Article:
Place the crumbed pieces onto a plate in preparation for cooking.
Step 8:
When you have done just about all the pieces, get some canola oil and pour it into a frying pan.
Just enough to sort of shallow fry the pieces. Well, abit more oil than shallow fry but not as much as a deep fry.
Put it over a low-ish flame. You want the oil to heat slowly so it doesn't burn the crumbs and leave the inside raw.. Because that's just nasty.
Step 9:
I'd recommend setting up a plate beside the frying pan with pieces of kitchen towel on it to soak up the oil from the finished pieces, but you don't have to if you prefer to have oil rigs in your mouth.

This is Handee :D
When you feel enough heat radiating off the pan, it's time to start a-cookin! :D
Place as many chicken pieces as possible in the pan.
I just keep using the same pan when the pieces are done until the whole batch is complete.
Leave them in there until the bottom side is a nice golden brown, then flip them onto the other side to cook.
I use wooden chopsticks to turn the pieces, it seems to be easier than using a spatula.
Repeat step until whole batch has been cooked. :)
Step 10:
Remove the chicken and let the oil soak into the paper towel.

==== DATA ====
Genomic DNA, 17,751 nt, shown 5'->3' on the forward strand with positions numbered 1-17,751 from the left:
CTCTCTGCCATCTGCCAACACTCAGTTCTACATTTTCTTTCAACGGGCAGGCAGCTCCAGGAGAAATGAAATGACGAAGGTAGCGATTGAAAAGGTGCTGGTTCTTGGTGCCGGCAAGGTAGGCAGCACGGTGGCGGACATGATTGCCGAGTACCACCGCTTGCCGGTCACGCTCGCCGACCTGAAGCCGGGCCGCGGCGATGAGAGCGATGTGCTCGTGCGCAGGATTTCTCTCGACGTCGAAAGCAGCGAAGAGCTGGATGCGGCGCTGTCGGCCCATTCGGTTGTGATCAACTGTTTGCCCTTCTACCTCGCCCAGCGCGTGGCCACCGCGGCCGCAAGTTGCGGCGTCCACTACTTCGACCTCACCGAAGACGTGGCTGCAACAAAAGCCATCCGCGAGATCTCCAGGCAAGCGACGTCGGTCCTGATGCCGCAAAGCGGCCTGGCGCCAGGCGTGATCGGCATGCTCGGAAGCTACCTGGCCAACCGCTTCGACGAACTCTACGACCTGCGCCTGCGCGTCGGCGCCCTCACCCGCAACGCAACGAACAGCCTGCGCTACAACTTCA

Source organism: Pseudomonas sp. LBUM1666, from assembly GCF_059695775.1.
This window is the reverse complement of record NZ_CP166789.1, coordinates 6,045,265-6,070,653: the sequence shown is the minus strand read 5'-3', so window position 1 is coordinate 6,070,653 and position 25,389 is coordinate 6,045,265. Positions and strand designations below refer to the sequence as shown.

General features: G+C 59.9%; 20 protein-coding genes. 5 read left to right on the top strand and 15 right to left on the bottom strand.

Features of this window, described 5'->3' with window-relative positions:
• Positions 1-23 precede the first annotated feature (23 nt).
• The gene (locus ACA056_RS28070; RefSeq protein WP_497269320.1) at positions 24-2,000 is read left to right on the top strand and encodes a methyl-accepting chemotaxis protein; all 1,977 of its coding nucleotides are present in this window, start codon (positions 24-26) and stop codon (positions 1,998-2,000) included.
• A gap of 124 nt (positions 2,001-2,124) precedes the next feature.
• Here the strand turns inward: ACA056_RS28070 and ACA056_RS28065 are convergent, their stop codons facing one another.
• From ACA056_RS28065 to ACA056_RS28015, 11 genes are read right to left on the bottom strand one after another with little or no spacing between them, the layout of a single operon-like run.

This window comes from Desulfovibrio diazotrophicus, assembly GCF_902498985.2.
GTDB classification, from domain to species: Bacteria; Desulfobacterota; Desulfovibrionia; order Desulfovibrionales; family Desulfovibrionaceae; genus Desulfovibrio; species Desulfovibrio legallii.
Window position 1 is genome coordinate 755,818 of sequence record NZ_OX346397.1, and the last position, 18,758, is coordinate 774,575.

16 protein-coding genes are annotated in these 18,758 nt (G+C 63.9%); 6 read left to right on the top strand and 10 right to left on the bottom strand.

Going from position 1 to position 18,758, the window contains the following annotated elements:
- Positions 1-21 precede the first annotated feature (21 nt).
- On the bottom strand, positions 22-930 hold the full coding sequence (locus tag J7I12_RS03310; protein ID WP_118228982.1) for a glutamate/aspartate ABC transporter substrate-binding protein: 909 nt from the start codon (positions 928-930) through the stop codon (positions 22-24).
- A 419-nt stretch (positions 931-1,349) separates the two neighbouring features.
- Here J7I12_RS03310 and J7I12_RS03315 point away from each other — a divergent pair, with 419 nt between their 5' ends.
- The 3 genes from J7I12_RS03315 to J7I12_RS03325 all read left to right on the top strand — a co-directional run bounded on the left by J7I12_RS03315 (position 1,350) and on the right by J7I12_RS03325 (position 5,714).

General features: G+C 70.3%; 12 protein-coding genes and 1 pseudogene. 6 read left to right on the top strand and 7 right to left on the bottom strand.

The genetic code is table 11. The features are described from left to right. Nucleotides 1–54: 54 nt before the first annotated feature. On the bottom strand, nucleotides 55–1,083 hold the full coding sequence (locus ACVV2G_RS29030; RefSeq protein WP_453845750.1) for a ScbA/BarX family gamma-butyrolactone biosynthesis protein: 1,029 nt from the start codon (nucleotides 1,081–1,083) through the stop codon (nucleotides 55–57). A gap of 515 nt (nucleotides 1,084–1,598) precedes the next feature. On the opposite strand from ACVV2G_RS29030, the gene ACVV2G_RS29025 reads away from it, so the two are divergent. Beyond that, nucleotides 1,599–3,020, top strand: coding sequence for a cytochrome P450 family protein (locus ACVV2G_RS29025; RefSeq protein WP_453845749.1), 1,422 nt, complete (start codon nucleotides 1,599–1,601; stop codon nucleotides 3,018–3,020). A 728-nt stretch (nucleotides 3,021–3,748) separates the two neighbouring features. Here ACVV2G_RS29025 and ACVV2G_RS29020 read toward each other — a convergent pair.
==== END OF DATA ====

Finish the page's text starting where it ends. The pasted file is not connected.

Serve up the chicken cut into pieces, with steamed rice, furikake (Seaweed seasoning), tonkatsu sauce and japanese mayo! :D

This is a delicious meal, extremely easy to make and on the whole, something everyone will appreciate! :)
You should be able to find Tonkatsu sauce and japanese mayo at your nearest oriental store! :) They're delicious sauces to go with the chicken!

Quick Snack!

Introducing a NEW section!
Quick Snacks!
Short, sweet recipes that you can make with ease.
This is a great snack to make when you have some leftover chicken that you don't know what to do with!
Tired of having the same old chicken?
well make this quick toasty snack and you'll always want to have left over chicken! :P
hahaha yes that's lame.
Just get a splash of olive oil, mix in some cracked pepper and oregano.

Chop up the chicken into bite sized pieces, and do the same with ONE tomato, and some cheese.
Mix it all up, and then spread over pieces of lightly buttered bread. In this case, it is pieces of bruschettina.

Bake in oven at 180c for approximately 10-12 minutes
and VOILA!
A tasty, healthy snack that explodes with flavour! :)

Thursday, February 21, 2008

Review: James Street Kitchen

Yes, yes I've been away for awhile!
And I'm aware there's only been TWO posts on this lame blog. :P
But I've revamped (of sorts) and changed the title and URL.
I figured "The Idiots Guide to Awesome Cooking" was a tad long to remember.
So here we are, at the new =D
just to confirm, I'm not ACTUALLY a chef.
I just couldn't think of what else I could put as my URL. lol.